WAR PRECAUTIONS: PRICE FIXING WHETHER COMMONWEALTH HAS POWER IN WARTIME TO FIX PRICE OF BREAD
WAR PRECAUTIONS ACT 1914, s. 4: WAR PRECAUTIONS REGULATIONS, reg. 49E
The question has been raised whether the Commonwealth Government has power, as a war measure, to fix the price of such a commodity as bread. In my opinion it has.
The Parliament has power to make laws with respect to the naval and military defence of the Commonwealth and the several States; and all matters incidental to the execution of this power.
In pursuance of this power, the Parliament has passed the War Precautions Act 1914-1915, the operation of which is limited to the continuance of the war, and which empowers the Governor-General to make regulations 'for securing the public safety and the defence of the Commonwealth, . . . and in particular with a view' to certain specified matters.
The generality of the words [emphasised] is not limited by the subsequent enumeration of particular matters.
The defence power embraces all means which are appropriate to the end-the armed defence of the Commonwealth; and the power given by the War Precautions Act to the Governor-General is commensurate with the constitutional power.
This war is not a gentlemanly game between armies; it is a trial to the uttermost of all the resources of the opposing nations, and of their powers of endurance.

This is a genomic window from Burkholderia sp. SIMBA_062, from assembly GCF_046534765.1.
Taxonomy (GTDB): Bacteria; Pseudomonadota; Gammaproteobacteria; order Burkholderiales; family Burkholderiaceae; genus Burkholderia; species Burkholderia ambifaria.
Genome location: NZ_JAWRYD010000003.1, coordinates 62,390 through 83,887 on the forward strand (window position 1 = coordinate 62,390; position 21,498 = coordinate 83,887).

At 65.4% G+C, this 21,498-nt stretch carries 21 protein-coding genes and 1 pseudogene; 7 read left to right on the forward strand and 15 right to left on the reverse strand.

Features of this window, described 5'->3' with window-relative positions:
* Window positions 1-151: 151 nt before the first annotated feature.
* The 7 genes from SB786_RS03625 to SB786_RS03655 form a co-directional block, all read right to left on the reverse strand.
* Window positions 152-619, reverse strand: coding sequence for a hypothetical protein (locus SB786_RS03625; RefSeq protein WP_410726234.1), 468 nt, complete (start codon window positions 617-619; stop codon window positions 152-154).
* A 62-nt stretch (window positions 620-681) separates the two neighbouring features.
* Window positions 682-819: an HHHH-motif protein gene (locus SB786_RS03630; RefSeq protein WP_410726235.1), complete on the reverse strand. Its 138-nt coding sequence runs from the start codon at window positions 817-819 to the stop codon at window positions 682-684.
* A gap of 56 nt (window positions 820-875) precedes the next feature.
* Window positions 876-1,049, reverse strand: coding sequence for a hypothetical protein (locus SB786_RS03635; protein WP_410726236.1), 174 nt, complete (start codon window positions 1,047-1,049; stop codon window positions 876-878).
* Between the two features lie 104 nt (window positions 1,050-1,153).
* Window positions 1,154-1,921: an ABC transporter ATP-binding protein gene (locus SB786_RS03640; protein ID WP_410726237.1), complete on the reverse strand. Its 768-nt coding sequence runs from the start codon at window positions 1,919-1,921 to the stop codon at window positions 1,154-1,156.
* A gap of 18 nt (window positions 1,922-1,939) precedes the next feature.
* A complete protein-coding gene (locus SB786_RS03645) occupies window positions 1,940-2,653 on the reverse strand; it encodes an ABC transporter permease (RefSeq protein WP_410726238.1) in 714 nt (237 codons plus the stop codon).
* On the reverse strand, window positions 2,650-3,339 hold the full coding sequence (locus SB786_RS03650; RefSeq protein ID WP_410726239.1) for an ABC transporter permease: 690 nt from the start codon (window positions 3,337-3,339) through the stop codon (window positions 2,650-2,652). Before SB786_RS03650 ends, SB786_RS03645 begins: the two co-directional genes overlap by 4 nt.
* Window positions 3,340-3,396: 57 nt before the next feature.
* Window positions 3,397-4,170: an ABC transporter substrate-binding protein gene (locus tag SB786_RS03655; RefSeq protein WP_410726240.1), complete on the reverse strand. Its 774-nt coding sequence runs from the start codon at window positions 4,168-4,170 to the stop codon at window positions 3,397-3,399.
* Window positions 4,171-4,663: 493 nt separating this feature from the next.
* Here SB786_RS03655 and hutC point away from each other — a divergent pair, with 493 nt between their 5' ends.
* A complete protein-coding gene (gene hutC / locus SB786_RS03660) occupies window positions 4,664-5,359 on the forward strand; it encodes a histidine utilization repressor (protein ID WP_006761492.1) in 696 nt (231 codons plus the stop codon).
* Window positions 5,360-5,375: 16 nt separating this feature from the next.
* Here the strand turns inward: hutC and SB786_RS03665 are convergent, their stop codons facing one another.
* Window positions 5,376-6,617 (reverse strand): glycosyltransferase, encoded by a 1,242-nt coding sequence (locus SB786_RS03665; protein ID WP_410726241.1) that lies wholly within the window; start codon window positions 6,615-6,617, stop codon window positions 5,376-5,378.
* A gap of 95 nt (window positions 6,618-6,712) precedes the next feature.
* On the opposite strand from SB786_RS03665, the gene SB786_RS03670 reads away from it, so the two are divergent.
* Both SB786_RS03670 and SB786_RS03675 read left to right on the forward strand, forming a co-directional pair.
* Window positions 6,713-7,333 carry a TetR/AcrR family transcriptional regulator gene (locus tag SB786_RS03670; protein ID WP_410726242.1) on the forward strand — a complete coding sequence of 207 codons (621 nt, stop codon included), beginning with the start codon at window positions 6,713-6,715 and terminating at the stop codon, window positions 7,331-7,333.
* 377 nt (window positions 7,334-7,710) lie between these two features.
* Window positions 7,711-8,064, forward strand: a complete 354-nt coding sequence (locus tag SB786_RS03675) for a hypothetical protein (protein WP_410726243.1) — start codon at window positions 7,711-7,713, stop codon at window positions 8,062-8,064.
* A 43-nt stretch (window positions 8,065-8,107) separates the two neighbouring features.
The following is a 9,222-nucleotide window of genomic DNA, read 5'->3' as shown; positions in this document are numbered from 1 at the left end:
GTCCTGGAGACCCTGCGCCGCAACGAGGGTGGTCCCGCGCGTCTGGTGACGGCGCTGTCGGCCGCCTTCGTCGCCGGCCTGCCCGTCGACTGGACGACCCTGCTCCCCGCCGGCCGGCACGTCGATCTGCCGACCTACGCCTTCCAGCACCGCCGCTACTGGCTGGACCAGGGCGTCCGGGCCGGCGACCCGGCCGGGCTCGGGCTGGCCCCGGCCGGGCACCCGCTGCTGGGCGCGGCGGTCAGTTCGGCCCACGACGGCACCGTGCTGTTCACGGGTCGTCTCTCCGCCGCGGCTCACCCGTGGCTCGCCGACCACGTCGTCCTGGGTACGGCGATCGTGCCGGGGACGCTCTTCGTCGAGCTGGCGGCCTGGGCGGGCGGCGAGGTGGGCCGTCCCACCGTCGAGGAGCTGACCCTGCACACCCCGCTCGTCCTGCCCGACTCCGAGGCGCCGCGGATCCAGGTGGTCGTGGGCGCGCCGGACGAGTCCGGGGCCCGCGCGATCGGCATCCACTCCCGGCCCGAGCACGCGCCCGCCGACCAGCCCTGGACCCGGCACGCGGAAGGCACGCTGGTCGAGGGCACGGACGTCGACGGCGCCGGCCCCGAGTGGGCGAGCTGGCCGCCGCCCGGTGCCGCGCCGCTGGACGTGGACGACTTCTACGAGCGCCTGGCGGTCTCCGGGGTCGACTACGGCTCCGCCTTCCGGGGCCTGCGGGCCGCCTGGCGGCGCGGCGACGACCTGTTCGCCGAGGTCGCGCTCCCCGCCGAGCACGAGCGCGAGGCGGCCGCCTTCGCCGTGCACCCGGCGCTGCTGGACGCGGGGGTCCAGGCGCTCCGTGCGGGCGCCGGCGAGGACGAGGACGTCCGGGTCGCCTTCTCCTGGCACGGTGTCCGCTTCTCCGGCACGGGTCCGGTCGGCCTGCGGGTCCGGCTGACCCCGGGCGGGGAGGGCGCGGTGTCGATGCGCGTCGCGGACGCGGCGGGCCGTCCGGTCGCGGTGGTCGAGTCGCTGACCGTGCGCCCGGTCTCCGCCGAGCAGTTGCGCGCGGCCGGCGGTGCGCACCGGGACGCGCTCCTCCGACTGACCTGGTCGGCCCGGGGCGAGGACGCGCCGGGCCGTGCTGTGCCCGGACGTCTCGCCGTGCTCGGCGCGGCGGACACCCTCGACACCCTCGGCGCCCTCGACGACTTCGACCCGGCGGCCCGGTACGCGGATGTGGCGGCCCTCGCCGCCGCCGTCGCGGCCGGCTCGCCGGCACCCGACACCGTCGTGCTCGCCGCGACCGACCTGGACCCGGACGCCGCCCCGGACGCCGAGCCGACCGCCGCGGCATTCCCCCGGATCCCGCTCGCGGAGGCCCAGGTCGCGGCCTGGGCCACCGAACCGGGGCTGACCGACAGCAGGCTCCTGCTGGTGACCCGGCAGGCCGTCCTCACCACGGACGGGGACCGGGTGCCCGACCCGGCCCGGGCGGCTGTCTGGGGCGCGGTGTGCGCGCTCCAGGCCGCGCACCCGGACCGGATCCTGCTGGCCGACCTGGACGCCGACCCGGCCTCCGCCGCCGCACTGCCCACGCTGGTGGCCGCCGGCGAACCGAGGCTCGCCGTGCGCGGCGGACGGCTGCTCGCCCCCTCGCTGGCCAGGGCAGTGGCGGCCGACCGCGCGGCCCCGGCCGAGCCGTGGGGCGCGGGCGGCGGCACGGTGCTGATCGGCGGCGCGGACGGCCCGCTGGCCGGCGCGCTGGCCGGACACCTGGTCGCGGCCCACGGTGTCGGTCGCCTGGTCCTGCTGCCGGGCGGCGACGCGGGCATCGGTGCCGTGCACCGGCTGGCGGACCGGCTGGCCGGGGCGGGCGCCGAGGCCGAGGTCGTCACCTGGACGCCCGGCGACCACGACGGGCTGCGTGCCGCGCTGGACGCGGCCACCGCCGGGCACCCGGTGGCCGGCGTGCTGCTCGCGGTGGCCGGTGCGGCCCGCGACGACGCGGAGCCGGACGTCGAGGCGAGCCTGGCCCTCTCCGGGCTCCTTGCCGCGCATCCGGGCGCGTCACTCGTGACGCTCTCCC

It is impossible to set a limit to the sphere of Commonwealth control in this regard. If there were any kind of control, which was thought necessary for the successful prosecution of the war, and which the Commonwealth could not compass, the defence power would be maimed, which is unthinkable.
Most of the warring nations have found it necessary during the war, in order to husband their resources and the resources of the people, to assume control, to a greater or less extent, of the production and distribution of many articles of commerce, and especially of foodstuffs.
It cannot be doubted that the price of bread may be a vital factor to the endurance of the people-and especially to the success of the recruiting movement; and it seems to follow that the Government, which is responsible for the prosecution of the war, and which must be the judge of what is necessary for that purpose, has power to control the price of foodstuffs.
It may be mentioned that, in accord with this view, the Government has already passed a Regulation fixing the maximum price of sugar.
[Vol. 14, p. 281]
- This opinion was endorsed 'Approved' by Mr Mahon, Acting Attorney-General.